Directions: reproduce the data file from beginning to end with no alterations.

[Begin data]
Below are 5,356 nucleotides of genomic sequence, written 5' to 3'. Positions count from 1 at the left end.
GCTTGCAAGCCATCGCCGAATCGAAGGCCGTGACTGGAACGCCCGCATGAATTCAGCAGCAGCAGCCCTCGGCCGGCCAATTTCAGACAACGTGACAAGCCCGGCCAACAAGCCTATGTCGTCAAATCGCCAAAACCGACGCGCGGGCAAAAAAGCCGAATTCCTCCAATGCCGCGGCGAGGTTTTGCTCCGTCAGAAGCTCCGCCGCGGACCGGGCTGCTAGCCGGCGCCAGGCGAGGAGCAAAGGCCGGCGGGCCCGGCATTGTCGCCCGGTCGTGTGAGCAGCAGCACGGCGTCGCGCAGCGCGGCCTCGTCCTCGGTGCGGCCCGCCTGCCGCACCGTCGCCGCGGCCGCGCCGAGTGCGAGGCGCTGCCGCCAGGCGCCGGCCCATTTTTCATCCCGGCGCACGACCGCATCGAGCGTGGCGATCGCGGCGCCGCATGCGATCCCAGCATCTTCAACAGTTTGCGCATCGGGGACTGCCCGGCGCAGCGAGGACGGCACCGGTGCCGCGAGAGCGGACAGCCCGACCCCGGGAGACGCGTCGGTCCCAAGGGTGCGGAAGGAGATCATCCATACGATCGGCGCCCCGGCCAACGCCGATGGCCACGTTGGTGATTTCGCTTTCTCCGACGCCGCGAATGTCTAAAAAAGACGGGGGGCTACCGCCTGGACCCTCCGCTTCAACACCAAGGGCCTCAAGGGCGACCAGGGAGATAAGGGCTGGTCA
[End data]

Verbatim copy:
Below are 5,356 nucleotides of genomic sequence, written 5' to 3'. Positions count from 1 at the left end.
GCTTGCAAGCCATCGCCGAATCGAAGGCCGTGACTGGAACGCCCGCATGAATTCAGCAGCAGCAGCCCTCGGCCGGCCAATTTCAGACAACGTGACAAGCCCGGCCAACAAGCCTATGTCGTCAAATCGCCAAAACCGACGCGCGGGCAAAAAAGCCGAATTCCTCCAATGCCGCGGCGAGGTTTTGCTCCGTCAGAAGCTCCGCCGCGGACCGGGCTGCTAGCCGGCGCCAGGCGAGGAGCAAAGGCCGGCGGGCCCGGCATTGTCGCCCGGTCGTGTGAGCAGCAGCACGGCGTCGCGCAGCGCGGCCTCGTCCTCGGTGCGGCCCGCCTGCCGCACCGTCGCCGCGGCCGCGCCGAGTGCGAGGCGCTGCCGCCAGGCGCCGGCCCATTTTTCATCCCGGCGCACGACCGCATCGAGCGTGGCGATCGCGGCGCCGCATGCGATCCCAGCATCTTCAACAGTTTGCGCATCGGGGACTGCCCGGCGCAGCGAGGACGGCACCGGTGCCGCGAGAGCGGACAGCCCGACCCCGGGAGACGCGTCGGTCCCAAGGGTGCGGAAGGAGATCATCCATACGATCGGCGCCCCGGCCAACGCCGATGGCCACGTTGGTGATTTCGCTTTCTCCGACGCCGCGAATGTCTAAAAAAGACGGGGGGCTACCGCCTGGACCCTCCGCTTCAACACCAAGGGCCTCAAGGGCGACCAGGGAGATAAGGGCTGGTCA